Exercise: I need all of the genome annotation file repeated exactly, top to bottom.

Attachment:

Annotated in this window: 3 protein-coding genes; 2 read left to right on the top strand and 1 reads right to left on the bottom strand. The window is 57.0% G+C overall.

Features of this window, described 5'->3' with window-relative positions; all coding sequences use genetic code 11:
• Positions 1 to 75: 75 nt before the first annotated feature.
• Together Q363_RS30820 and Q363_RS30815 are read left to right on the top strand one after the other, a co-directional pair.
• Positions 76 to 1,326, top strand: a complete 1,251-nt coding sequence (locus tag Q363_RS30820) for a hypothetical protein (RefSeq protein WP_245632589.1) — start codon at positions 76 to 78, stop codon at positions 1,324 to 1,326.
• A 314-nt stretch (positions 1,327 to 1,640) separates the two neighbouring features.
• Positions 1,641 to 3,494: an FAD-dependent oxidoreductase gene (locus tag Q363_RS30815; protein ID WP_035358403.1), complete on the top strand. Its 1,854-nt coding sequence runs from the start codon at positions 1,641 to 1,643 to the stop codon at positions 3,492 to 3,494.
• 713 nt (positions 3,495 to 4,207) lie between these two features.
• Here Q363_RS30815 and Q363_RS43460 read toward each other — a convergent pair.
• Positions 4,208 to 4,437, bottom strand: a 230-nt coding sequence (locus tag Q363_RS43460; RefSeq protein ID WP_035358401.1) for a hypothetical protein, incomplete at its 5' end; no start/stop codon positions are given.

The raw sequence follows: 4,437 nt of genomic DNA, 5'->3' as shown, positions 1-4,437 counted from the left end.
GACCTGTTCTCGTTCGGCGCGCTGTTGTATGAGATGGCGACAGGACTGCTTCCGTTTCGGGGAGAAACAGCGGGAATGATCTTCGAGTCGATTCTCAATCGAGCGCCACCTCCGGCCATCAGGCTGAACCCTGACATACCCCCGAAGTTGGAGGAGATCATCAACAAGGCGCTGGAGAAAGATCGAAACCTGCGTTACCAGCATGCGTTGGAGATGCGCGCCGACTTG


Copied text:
Annotated in this window: 3 protein-coding genes; 2 read left to right on the top strand and 1 reads right to left on the bottom strand. The window is 57.0% G+C overall.

Features of this window, described 5'->3' with window-relative positions; all coding sequences use genetic code 11:
• Positions 1 to 75: 75 nt before the first annotated feature.
• Together Q363_RS30820 and Q363_RS30815 are read left to right on the top strand one after the other, a co-directional pair.
• Positions 76 to 1,326, top strand: a complete 1,251-nt coding sequence (locus tag Q363_RS30820) for a hypothetical protein (RefSeq protein WP_245632589.1) — start codon at positions 76 to 78, stop codon at positions 1,324 to 1,326.
• A 314-nt stretch (positions 1,327 to 1,640) separates the two neighbouring features.
• Positions 1,641 to 3,494: an FAD-dependent oxidoreductase gene (locus tag Q363_RS30815; protein ID WP_035358403.1), complete on the top strand. Its 1,854-nt coding sequence runs from the start codon at positions 1,641 to 1,643 to the stop codon at positions 3,492 to 3,494.
• 713 nt (positions 3,495 to 4,207) lie between these two features.
• Here Q363_RS30815 and Q363_RS43460 read toward each other — a convergent pair.
• Positions 4,208 to 4,437, bottom strand: a 230-nt coding sequence (locus tag Q363_RS43460; RefSeq protein ID WP_035358401.1) for a hypothetical protein, incomplete at its 5' end; no start/stop codon positions are given.

The raw sequence follows: 4,437 nt of genomic DNA, 5'->3' as shown, positions 1-4,437 counted from the left end.
GACCTGTTCTCGTTCGGCGCGCTGTTGTATGAGATGGCGACAGGACTGCTTCCGTTTCGGGGAGAAACAGCGGGAATGATCTTCGAGTCGATTCTCAATCGAGCGCCACCTCCGGCCATCAGGCTGAACCCTGACATACCCCCGAAGTTGGAGGAGATCATCAACAAGGCGCTGGAGAAAGATCGAAACCTGCGTTACCAGCATGCGTTGGAGATGCGCGCCGACTTG